Wisdom

Photographer and filmmaker, Andrew Zuckerman, has published a book entitled Wisdom. The book includes photographs and quotes from various luminaries who have made their mark on the world. A brief summary and film are available on the Internet and well worth the few minutes it takes to watch. The site describes the concept for the film as follows:

"Inspired by the idea that one of the greatest gifts one generation can pass to another is the wisdom it has gained from experience, the Wisdom project, produced with cooperation from Archbishop Desmond Tutu, seeks to create a record of a multicultural group of people who have all made their mark on the world...This comprehensive portrayal of such a profound and global group is an index of extraordinary perspectives."

What struck me in watching the film clips and listening to individuals of such diverse backgrounds as Desmond Tutu, Chuck Close, Jane Goodall, Bryce Courtenay, and Clint Eastwood was the age of those included in the project. I'm guessing that the average age of each individual was somewhere around 65 or 70 and many are older.

Wisdom is acquired through life experience. We are not born knowing right from wrong or good sense versus poor judgment. While we may be born with a certain level of intelligence and ability to learn, we are not born wise.

Ironically, Americans just elected one of the country's youngest Presidents to be the leader of the free world at a time where experience and perspective would have been wise traits to focus upon during the selection process. While the list of reasons to have voted for John McCain over Barack Obama is too long to describe here, one clearly at the top would have been McCain's wisdom.

How our 47 year old community organizer/President-elect proceeds along the learning curve we will only ascertain with time, but I imagine that it wouldn't have hurt the country had we waited a bit longer before making history and giving him his opportunity to make his mark on the world.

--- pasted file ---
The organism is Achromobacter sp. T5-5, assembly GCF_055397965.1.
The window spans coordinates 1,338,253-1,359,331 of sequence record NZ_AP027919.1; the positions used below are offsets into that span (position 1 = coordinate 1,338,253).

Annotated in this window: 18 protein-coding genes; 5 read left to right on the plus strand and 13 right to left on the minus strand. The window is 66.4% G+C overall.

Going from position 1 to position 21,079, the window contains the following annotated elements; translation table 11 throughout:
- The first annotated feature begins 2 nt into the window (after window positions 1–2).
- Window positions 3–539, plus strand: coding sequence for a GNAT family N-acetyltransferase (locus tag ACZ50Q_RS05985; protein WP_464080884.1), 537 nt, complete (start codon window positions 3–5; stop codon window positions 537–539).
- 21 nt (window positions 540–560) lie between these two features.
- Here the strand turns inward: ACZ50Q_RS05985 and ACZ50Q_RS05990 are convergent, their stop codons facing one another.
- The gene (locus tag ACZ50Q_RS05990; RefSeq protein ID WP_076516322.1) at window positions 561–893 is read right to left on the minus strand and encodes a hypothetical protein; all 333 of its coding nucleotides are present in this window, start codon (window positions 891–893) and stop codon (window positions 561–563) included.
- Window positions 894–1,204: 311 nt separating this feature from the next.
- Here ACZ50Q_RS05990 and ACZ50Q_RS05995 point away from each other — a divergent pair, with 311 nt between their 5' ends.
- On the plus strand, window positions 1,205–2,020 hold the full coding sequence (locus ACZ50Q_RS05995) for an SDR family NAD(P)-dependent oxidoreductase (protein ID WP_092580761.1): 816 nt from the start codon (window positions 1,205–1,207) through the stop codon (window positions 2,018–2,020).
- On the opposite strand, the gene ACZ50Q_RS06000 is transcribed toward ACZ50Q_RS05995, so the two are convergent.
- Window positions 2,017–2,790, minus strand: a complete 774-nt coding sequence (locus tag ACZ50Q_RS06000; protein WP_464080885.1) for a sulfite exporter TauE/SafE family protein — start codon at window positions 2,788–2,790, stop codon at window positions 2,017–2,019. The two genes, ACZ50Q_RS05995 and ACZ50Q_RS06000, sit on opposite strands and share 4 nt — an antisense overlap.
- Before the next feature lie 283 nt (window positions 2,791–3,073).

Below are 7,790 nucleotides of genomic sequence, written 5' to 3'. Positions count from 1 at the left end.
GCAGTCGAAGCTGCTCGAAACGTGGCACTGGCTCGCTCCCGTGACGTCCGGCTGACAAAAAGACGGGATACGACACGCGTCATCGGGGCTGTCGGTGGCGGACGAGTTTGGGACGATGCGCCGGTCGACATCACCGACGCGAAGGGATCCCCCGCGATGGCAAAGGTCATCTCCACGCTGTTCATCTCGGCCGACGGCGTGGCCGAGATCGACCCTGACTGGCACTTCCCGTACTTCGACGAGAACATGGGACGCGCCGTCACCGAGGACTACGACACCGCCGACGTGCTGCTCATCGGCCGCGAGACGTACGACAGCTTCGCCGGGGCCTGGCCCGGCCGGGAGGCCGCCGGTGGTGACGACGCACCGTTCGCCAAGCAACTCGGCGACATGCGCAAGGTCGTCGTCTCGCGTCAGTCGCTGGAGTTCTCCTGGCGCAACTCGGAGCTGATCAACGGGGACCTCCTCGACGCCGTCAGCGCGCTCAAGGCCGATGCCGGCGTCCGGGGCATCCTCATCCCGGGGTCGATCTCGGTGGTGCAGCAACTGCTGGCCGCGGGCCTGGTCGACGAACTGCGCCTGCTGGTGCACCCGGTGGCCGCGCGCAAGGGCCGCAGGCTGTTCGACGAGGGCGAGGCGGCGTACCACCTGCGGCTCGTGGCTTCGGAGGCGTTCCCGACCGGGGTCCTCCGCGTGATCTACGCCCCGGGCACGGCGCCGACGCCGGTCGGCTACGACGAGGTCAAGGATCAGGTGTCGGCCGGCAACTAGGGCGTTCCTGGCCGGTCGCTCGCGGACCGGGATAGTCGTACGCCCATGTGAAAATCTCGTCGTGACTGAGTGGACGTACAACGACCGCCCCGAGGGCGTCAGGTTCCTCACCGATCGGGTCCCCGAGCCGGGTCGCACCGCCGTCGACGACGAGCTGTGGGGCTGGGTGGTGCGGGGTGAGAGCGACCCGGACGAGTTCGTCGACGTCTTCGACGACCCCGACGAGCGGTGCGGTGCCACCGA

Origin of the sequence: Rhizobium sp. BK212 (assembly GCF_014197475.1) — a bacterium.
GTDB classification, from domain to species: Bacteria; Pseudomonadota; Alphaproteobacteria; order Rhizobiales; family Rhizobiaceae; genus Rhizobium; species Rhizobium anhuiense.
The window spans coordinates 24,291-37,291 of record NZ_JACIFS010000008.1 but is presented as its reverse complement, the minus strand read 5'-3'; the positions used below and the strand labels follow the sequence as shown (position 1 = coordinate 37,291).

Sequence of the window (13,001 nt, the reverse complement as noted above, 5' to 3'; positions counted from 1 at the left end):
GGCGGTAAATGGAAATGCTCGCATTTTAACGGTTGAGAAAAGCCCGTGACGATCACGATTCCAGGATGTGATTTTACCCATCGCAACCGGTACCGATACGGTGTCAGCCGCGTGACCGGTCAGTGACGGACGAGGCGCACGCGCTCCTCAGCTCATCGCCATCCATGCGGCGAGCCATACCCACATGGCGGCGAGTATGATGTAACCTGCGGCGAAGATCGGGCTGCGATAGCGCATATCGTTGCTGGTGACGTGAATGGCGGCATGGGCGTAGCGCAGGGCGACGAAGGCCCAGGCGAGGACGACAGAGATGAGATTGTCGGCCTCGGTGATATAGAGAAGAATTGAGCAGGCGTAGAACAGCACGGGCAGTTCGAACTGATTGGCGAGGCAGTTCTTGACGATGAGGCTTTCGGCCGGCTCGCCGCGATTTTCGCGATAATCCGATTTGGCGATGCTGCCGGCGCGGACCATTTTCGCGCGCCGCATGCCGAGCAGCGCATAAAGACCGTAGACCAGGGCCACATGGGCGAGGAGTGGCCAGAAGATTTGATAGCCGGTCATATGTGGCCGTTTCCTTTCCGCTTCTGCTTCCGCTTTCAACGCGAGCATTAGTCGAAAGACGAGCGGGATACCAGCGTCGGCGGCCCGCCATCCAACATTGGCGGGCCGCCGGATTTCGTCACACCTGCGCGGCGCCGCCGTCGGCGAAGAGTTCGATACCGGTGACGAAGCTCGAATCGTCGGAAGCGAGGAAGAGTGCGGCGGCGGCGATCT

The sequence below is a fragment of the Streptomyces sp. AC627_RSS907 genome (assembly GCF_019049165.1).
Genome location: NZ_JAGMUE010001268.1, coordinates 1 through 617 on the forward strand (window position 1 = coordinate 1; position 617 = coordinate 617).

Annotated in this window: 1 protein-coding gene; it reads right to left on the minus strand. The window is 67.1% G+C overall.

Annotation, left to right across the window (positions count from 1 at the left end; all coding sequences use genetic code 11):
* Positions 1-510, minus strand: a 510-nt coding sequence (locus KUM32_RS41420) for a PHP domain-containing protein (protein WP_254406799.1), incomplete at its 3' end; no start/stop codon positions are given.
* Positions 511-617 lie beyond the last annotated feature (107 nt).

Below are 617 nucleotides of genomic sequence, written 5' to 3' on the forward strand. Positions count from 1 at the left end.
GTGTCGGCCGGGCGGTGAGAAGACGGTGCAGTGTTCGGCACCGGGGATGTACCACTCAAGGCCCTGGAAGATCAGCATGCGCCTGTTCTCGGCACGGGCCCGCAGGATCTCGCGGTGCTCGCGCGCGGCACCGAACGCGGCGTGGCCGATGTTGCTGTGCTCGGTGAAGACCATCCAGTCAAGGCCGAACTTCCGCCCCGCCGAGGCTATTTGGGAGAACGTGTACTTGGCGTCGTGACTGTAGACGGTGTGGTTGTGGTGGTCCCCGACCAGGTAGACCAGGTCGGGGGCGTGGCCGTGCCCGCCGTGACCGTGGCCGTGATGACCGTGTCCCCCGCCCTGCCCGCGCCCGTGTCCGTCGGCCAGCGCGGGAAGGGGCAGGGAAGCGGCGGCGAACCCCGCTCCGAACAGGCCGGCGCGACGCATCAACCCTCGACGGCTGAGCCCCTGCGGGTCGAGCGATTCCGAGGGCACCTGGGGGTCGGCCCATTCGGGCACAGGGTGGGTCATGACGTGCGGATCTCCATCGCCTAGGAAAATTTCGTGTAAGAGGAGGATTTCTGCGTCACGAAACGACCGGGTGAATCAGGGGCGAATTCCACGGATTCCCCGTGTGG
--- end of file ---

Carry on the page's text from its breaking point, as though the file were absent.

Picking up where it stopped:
Photographer and filmmaker, Andrew Zuckerman, has published a book entitled Wisdom. The book includes photographs and quotes from various luminaries who have made their mark on the world. A brief summary and film are available on the Internet and well worth the few minutes it takes to watch. The site describes the concept for the film as follows:

"Inspired by the idea that one of the greatest gifts one generation can pass to another is the wisdom it has gained from experience, the Wisdom project, produced with cooperation from Archbishop Desmond Tutu, seeks to create a record of a multicultural group of people who have all made their mark on the world...This comprehensive portrayal of such a profound and global group is an index of extraordinary perspectives."

What struck me in watching the film clips and listening to individuals of such diverse backgrounds as Desmond Tutu, Chuck Close, Jane Goodall, Bryce Courtenay, and Clint Eastwood was the age of those included in the project. I'm guessing that the average age of each individual was somewhere around 65 or 70 and many are older.

Wisdom is acquired through life experience. We are not born knowing right from wrong or good sense versus poor judgment. While we may be born with a certain level of intelligence and ability to learn, we are not born wise.

Ironically, Americans just elected one of the country's youngest Presidents to be the leader of the free world at a time where experience and perspective would have been wise traits to focus upon during the selection process. While the list of reasons to have voted for John McCain over Barack Obama is too long to describe here, one clearly at the top would have been McCain's wisdom.

How our 47 year old community organizer/President-elect proceeds along the learning curve we will only ascertain with time, but I imagine that it wouldn't have hurt the country had we waited a bit longer before making history and giving him his opportunity to make his mark on the world.